class Sex BP_Status / param=effect;
   model Cholesterol = Sex BP_Status / noscale;
   ods select ParameterEstimates;

Strictly speaking, PROC GENMOD uses maximum likelihood estimation whereas the PROC IML code is a least squares estimate, but you can see that the estimates are identical to four decimal places.

Use dummy variables in SAS/IML to solve regression problems with class variables. #sastip Click To Tweet

REFERENCE encoding and the GLM parameter estimates

Although SAS/IML does not provide a built-in function for generating a design matrix that uses the REFERENCE encoding, you can easily create such a function. The REFERENCE encoding is similar to the GLM encoding, but with the (redundant) last column dropped:

/* design matrix for reference encoding */
start designr(x); 
   A = design(x);             /* get design matrix with GLM encoding */
   return( A[,1:ncol(A)-1] ); /* drop last column */

If you use the REFERENCE encoding to create the X matrix as in the previous section, then the SOLVE function returns the same parameter estimates that are provided by the GLM procedure. (The GLM procedure sets the parameters for the last dummy columns to zero.)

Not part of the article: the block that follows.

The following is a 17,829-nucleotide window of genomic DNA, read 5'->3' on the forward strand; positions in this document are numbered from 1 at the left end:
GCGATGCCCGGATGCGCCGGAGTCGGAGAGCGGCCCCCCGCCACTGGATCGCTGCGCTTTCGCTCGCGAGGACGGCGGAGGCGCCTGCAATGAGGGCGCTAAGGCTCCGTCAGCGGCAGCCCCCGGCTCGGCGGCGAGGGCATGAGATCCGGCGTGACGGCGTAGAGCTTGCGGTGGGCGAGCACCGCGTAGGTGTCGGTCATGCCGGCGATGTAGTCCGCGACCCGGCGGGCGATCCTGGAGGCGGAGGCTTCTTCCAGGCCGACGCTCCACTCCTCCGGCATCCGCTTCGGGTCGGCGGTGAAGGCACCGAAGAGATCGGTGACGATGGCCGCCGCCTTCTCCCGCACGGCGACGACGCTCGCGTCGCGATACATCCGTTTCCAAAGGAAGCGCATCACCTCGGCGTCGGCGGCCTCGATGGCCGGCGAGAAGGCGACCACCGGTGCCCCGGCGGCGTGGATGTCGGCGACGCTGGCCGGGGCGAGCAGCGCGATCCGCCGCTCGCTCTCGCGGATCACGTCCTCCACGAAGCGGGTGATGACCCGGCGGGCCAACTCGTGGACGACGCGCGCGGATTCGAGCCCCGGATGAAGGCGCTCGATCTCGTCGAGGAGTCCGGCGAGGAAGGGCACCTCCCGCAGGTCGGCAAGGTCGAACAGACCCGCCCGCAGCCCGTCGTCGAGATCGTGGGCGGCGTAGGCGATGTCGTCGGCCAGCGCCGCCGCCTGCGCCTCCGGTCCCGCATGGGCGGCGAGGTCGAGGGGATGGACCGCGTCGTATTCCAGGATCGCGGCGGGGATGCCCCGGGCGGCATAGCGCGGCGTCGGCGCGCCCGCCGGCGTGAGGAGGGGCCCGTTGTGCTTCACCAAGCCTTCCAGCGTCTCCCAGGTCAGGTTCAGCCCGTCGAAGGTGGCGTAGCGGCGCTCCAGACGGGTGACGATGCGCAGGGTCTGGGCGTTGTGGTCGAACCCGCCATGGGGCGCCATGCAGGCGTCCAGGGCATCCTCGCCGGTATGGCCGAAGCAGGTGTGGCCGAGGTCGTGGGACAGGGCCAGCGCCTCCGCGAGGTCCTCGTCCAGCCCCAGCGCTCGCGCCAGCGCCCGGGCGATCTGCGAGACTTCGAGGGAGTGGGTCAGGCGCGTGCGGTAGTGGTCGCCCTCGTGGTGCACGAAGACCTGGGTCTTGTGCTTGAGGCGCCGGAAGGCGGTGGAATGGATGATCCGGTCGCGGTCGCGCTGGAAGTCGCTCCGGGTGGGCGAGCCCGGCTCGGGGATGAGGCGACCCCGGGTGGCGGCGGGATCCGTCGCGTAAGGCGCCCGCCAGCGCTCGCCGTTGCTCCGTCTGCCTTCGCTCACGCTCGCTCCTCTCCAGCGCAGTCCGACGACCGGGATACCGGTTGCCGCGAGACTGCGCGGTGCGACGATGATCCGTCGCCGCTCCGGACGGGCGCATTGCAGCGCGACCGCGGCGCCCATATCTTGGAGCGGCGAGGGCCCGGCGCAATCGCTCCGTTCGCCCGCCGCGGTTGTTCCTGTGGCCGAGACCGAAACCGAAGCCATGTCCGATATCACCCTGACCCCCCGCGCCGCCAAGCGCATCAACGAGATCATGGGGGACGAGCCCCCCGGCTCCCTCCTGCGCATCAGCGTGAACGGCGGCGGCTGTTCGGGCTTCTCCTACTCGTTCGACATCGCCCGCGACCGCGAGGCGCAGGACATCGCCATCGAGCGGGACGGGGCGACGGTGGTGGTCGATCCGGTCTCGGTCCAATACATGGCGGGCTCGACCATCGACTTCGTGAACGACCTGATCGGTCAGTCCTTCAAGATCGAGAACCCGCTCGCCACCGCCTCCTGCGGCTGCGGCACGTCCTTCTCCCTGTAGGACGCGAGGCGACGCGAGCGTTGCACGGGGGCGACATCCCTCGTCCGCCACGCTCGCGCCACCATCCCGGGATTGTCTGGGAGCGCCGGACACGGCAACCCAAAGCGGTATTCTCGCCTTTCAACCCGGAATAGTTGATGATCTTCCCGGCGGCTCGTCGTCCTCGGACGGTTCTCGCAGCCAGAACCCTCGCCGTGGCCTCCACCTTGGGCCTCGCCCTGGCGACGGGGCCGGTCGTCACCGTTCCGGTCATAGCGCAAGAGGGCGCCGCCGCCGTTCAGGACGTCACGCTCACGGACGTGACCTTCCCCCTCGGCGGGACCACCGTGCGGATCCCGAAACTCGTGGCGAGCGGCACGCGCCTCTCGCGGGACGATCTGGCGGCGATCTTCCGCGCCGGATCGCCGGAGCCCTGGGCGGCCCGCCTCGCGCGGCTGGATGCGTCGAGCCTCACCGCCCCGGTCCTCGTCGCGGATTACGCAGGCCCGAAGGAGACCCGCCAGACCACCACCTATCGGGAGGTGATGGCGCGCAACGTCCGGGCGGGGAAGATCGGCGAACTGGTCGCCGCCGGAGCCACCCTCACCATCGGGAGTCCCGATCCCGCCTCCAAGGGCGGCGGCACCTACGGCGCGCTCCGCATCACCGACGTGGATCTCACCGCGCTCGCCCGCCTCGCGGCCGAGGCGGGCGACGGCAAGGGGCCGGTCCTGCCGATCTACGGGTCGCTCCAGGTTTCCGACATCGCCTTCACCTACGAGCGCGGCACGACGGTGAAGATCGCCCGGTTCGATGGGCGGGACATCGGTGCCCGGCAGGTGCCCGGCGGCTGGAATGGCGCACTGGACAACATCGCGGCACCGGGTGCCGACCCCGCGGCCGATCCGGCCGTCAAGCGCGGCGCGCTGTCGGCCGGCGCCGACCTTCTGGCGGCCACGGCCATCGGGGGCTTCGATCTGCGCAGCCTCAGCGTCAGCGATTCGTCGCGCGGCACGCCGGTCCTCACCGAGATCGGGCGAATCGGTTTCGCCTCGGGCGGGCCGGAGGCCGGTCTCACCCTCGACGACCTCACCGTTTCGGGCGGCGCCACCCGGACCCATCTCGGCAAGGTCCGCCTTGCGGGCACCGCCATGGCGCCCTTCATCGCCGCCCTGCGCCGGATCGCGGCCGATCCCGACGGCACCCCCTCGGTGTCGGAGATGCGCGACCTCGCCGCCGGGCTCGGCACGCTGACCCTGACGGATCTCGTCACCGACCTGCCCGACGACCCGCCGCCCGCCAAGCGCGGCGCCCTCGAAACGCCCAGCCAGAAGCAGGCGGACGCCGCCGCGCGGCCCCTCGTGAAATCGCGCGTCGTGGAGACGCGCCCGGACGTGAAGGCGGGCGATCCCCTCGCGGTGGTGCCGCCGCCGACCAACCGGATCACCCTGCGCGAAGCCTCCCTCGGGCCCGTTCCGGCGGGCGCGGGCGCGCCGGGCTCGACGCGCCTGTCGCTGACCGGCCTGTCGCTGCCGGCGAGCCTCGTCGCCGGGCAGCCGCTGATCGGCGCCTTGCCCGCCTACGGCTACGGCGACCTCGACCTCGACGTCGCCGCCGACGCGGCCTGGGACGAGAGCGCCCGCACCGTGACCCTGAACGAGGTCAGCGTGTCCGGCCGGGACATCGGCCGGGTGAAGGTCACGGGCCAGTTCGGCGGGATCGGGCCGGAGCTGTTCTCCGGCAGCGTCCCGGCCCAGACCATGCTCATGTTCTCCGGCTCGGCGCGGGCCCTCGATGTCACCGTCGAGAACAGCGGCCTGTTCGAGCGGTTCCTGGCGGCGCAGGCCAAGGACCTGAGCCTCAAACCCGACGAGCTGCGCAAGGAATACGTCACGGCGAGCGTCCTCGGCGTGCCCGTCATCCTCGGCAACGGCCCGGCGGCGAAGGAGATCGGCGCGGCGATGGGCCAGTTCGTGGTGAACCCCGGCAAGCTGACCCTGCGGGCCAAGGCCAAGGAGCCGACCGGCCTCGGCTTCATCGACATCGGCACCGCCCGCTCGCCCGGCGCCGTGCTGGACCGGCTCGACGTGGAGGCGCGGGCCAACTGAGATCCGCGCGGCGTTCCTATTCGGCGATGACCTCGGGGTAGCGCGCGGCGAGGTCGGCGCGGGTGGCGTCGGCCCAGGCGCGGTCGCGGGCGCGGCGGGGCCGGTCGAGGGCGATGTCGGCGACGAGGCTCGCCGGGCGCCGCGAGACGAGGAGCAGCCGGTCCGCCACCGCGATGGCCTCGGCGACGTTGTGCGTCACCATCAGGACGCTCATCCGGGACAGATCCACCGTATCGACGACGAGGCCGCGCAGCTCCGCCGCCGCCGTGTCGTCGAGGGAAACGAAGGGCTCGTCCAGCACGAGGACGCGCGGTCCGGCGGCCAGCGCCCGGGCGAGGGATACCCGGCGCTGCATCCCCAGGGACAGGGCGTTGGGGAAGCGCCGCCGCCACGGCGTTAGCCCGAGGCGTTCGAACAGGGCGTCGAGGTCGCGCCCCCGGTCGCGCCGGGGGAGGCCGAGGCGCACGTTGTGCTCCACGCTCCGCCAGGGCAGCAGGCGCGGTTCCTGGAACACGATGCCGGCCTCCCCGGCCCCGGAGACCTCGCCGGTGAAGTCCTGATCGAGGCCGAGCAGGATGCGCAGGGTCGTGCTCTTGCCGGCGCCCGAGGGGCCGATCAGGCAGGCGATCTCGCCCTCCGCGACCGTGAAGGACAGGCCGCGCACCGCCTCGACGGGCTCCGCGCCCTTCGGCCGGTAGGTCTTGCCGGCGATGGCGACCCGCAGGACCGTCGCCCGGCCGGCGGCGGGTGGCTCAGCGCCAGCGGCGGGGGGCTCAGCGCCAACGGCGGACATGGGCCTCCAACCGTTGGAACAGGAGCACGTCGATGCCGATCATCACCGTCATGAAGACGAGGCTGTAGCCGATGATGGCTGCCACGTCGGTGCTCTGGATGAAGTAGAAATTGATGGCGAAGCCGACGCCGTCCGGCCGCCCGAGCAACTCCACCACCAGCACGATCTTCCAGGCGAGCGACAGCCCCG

Interactions of dummy variables

You can use the HDIR function to create interaction effects. For example, the following statements create columns that indicate the interaction between the Sex and BP_Status variables. The printed output shows the results for the EFFECT parameterization, but the same SAS/IML statement will produce the interaction effects for other parameterizations:

X1X2 = hdir(X1, X2);   /* dummy variables for interaction term */
print X1X2[c={"Female High" "Female Normal"}];

By using the tips in this article, you can create design matrices for ANOVA and regression models that contain categorical variables. In this way, you can use SAS/IML to reproduce the parameter estimates in many SAS linear regression procedures.


About Author

Rick Wicklin

Distinguished Researcher in Computational Statistics